That could be key, too, if the aforementioned core group takes a step back. Along with getting the most out of newcomers, the Capitals have to hope that players like Jakub Vrana can take the next step forward.

***

One way or another, this Capitals team seems primed to be quite good. Answering those questions – and addressing the contract situations for Braden Holtby and Nicklas Backstrom – will go a long way in answering how good the Capitals will end up being, though.

MORE:
• ProHockeyTalk’s 2019 NHL free agency tracker
• Your 2019-20 NHL on NBC TV schedule

James O’Brien is a writer for Pro Hockey Talk on NBC Sports. Drop him a line at phtblog@nbcsports.com or follow him on Twitter @cyclelikesedins.

It’s Washington Capitals Day at PHT

Each day in the month of August we’ll be examining a different NHL team — from looking back at last season to discussing a player under pressure to identifying X-factors to asking questions about the future. Today we look at the Washington Capitals. 

2018-19
48-26-8, 104 points (1st in the Metropolitan Division, 3rd in the Eastern Conference).
Playoffs: Eliminated in Round 1 by the Carolina Hurricanes in seven games.

IN
Radko Gudas
Richard Panik
Brendan Leipsic

OUT
Brooks Orpik
Brett Connolly
Dmitrij Jaskin
Matt Niskanen

RE-SIGNED
Carl Hagelin
Jakub Vrana
Christian Djoos
Chandler Stephenson

2018-19 Season Summary

For the first time in franchise history, the Capitals came into a season as defending Stanley Cup Champions. Captain Alex Ovechkin had been waiting to hoist the cup over his head for years, and when he finally got to do it he made it count. He and the Caps partied and partied and partied throughout the summer. Did it affect them heading into training camp? Not really.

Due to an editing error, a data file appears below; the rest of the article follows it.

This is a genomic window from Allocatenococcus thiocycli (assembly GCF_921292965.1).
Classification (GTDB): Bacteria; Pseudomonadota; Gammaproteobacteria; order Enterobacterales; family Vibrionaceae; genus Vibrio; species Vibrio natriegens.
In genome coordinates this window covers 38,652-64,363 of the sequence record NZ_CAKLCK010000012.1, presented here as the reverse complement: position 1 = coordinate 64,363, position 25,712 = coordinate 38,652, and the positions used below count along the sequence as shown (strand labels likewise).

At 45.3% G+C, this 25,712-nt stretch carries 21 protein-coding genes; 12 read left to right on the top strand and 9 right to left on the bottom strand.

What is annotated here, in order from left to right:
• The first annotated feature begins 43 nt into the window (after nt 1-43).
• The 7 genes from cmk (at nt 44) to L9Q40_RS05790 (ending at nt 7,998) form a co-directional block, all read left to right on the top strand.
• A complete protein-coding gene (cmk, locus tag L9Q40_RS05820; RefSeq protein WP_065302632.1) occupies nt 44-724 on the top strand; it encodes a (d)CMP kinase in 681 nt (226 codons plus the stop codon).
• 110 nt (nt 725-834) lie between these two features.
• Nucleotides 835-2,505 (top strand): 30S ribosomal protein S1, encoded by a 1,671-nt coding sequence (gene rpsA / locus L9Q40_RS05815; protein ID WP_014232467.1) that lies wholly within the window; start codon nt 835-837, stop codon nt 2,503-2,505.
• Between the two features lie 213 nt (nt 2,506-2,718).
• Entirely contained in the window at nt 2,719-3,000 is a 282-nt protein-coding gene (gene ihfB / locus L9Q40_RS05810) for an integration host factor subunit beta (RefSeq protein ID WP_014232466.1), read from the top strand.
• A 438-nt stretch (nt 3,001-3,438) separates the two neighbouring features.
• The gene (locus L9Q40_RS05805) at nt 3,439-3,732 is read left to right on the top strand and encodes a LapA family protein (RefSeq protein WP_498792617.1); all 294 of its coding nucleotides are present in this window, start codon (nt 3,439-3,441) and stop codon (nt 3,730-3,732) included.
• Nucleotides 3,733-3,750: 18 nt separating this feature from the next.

The Capitals still managed to come away with the Metropolitan Division crown and they finished third in the top three in the Eastern Conference standings. Unfortunately for them, their regular-season success didn’t transform into a long playoff run, as they went head-to-head with the Eastern Conference’s version of Cinderella, the Carolina Hurricanes.

The Capitals won the first two games of the series at home before dropping Games 3 and 4 in Carolina. When the series shifted back to Washington for Game 5, the Caps came out and dominated 6-0 to put the ‘Canes on the brink of elimination. What happened next was quite surprising. Carolina came out and won Game 6 at home and they finished the job by beating the Caps in their own building in double OT.

It was a stunning end to another relatively successful season for Washington.

“The core guys played well in the playoffs, I thought,” general manager Brian MacLellan said, per NHL.com. “It was the people around the core that could have been criticized a little bit. So we changed the people around the core. Hopefully, we addressed what we thought was the reason we lost to Carolina.”

[MORE: Three Questions | On Holtby’s future | Under Pressure]

It’s tough to argue with MacLellan’s logic here. Ovechkin had nine points in seven games, Nicklas Backstrom had eight points in seven games, Evgeny Kuznetsov, who was a little quiet in the road games of the series, still finished with six points in seven games, while Tom Wilson and John Carlson each had five points in the series.

Brett Connolly, Andrei Burakovsky and Matt Niskanen all had just two points in the first round matchup. It’s probably not a coincidence that all three players weren’t brought back. In fairness to Connolly, he signed with Florida during free agency and the Caps didn’t have a ton of cap space to bring him back. Niskanen was shipped to Philadelphia in a trade and Burakovsky wasn’t extended a qualifying offer.

“We ended up having a good year,” MacLellan said. “But in the playoffs, it was inconsistent, for me, and I don’t know if it’s a fatigue thing or some other thing that we realized the battle that was ahead of us and weren’t up to the challenge. I’m not sure. I don’t have the exact thing pinpointed, but because of that, we felt we needed to change the group a little bit.”

With Brooks Orpik retiring, the Caps decided to add Radko Gudas from Philadelphia. He’ll add some sandpaper to the back end. They also brought in Richard Panik, who had 14 goals and 33 points in 75 games with the Arizona Coyotes last season. How much will these additions add to the core group?

There are other question marks surrounding this team heading into this year that we’ll tackle at PHT throughout the day.

MORE:
• ProHockeyTalk’s 2019 NHL free agency tracker
• Your 2019-20 NHL on NBC TV schedule